Professor Maggie Rae: Again, it is good that you have asked for some specifics and related this to governance, because it is very important that we understand how the legislation will be implemented and that the governance is right.

The concerns that members of the faculty would have are quite broad based. While people might be genuinely pleased that we are moving away from a market economy on health, some are very concerned about opening the door to further privatisation. I want to give you some detail on specific public issues on which you said you would like more information. The legislation includes some public health hooks that will make it easier for us to ensure that we have good public health, but I question whether they are explicit enough.

The issue of taking advice on the needs of your population is a fundamental skill of public health. Whether nationally, regionally or locally, the professional job of directors of public health is to assess the needs of the population and provide organisations with the evidence about what will make the biggest difference—cost-effectively, of course. The idea of “taking advice” is a little vague, but strengthening the need for that advice to come from the statutorily appointed directors of public health—the regional directors of public health have been trained to do that and put the needs of population first—might give some strength to the Bill.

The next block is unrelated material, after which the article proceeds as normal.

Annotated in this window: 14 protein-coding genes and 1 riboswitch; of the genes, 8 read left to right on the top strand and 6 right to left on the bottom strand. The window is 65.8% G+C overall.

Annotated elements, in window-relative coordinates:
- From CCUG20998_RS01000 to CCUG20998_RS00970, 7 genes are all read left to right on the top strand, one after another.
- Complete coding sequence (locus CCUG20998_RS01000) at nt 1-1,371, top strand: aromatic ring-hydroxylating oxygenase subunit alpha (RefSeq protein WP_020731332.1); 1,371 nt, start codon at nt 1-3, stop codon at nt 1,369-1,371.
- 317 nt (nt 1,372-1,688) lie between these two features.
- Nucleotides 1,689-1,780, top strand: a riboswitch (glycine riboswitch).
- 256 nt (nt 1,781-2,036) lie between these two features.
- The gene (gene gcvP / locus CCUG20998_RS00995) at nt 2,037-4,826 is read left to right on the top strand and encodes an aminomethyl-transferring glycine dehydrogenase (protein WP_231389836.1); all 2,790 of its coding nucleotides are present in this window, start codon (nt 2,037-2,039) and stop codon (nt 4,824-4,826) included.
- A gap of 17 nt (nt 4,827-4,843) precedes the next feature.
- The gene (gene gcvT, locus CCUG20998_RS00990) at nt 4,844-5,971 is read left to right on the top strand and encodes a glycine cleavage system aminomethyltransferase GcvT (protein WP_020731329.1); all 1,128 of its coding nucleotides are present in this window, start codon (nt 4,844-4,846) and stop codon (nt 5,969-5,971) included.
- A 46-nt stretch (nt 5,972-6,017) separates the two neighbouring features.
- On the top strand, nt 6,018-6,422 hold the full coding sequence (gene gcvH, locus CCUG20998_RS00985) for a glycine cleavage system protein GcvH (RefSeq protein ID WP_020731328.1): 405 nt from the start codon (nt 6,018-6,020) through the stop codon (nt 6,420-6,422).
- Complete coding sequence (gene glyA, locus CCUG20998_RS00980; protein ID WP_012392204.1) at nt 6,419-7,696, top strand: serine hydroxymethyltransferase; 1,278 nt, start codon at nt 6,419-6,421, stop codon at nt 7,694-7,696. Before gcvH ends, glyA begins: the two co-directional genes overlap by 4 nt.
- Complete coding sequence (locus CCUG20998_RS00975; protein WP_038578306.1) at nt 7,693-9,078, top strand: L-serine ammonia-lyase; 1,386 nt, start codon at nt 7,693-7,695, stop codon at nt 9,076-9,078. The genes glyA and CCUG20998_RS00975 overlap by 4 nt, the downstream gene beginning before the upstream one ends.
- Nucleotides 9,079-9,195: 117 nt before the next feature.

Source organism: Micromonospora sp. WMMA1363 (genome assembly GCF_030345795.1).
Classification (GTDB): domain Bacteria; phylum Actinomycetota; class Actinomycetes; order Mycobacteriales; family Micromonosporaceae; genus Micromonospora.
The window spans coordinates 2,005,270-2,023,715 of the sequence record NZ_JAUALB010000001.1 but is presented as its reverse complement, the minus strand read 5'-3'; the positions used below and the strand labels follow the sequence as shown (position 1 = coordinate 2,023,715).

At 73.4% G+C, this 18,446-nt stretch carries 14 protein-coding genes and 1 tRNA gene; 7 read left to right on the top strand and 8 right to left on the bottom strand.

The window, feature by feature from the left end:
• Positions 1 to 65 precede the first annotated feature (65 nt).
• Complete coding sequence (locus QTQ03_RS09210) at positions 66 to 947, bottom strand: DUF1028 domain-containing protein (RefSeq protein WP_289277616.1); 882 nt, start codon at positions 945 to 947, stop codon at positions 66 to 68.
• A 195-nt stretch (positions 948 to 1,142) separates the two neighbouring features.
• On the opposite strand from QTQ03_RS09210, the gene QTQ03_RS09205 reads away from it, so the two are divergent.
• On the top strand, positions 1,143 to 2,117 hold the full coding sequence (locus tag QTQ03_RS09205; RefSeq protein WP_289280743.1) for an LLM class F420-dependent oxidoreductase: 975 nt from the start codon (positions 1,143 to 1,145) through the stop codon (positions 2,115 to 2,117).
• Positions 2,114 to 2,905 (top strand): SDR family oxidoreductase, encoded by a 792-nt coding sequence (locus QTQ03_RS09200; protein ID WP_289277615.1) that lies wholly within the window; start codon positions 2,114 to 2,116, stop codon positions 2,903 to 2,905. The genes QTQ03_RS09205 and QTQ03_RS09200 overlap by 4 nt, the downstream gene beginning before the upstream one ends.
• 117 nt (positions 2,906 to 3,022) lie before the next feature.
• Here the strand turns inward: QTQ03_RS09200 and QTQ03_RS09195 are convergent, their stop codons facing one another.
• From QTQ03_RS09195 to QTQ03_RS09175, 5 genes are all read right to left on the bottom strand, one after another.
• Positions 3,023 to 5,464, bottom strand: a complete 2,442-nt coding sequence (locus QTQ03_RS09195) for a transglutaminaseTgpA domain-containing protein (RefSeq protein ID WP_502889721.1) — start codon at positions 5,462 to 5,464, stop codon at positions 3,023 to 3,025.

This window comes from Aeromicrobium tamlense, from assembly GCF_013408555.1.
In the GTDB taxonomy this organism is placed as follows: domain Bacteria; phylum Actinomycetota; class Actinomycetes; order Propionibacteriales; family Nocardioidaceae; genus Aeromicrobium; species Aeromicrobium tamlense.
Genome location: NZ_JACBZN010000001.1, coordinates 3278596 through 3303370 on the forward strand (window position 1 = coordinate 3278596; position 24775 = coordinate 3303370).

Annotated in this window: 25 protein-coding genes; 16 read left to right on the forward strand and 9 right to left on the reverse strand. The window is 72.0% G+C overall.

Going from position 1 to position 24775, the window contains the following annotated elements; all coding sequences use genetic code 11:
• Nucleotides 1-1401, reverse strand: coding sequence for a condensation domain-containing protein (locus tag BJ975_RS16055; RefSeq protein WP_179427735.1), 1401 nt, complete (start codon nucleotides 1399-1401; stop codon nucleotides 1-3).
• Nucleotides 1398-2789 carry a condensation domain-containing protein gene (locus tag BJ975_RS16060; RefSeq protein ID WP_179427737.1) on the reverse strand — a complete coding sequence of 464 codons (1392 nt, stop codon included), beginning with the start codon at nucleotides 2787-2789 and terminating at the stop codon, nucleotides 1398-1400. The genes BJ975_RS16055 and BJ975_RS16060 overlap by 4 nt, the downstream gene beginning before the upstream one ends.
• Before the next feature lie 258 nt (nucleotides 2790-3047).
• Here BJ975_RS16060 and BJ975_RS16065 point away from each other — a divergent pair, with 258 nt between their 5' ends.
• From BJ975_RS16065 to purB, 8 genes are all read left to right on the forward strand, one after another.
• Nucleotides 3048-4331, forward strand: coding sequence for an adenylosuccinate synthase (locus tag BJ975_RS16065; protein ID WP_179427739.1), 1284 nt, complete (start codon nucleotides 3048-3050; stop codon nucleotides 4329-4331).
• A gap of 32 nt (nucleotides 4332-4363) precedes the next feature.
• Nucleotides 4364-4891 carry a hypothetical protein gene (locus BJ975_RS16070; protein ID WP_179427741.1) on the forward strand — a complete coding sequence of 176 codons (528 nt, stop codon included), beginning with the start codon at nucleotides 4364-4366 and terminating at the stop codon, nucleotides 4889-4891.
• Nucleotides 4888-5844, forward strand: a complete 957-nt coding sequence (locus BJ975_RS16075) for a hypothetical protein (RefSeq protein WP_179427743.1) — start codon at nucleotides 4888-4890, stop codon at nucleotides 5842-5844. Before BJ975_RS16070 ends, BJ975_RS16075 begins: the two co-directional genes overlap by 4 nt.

In my day job I do a lot of ICS development for the organisation I work for so I have experience of working with ICSs, and many current ICS leaders—I know there has to be an appointment process—are passionate about health inequalities and public health. We have to make sure, as we said earlier, that we have something substantive that guarantees that public health is not down to individuals and personalities, and that we have a framework. We cannot expect Cornwall to be the same as Newcastle, but we cannot have the population suffering from unwarranted variation. If I had a bit more confidence that the role of directors of public health—and the regional directors of public health—would be instrumental in the legislation, the guidance and the assurance process, I would be able to give you more guarantees that things will be better in the future. At the moment, it is a little vague.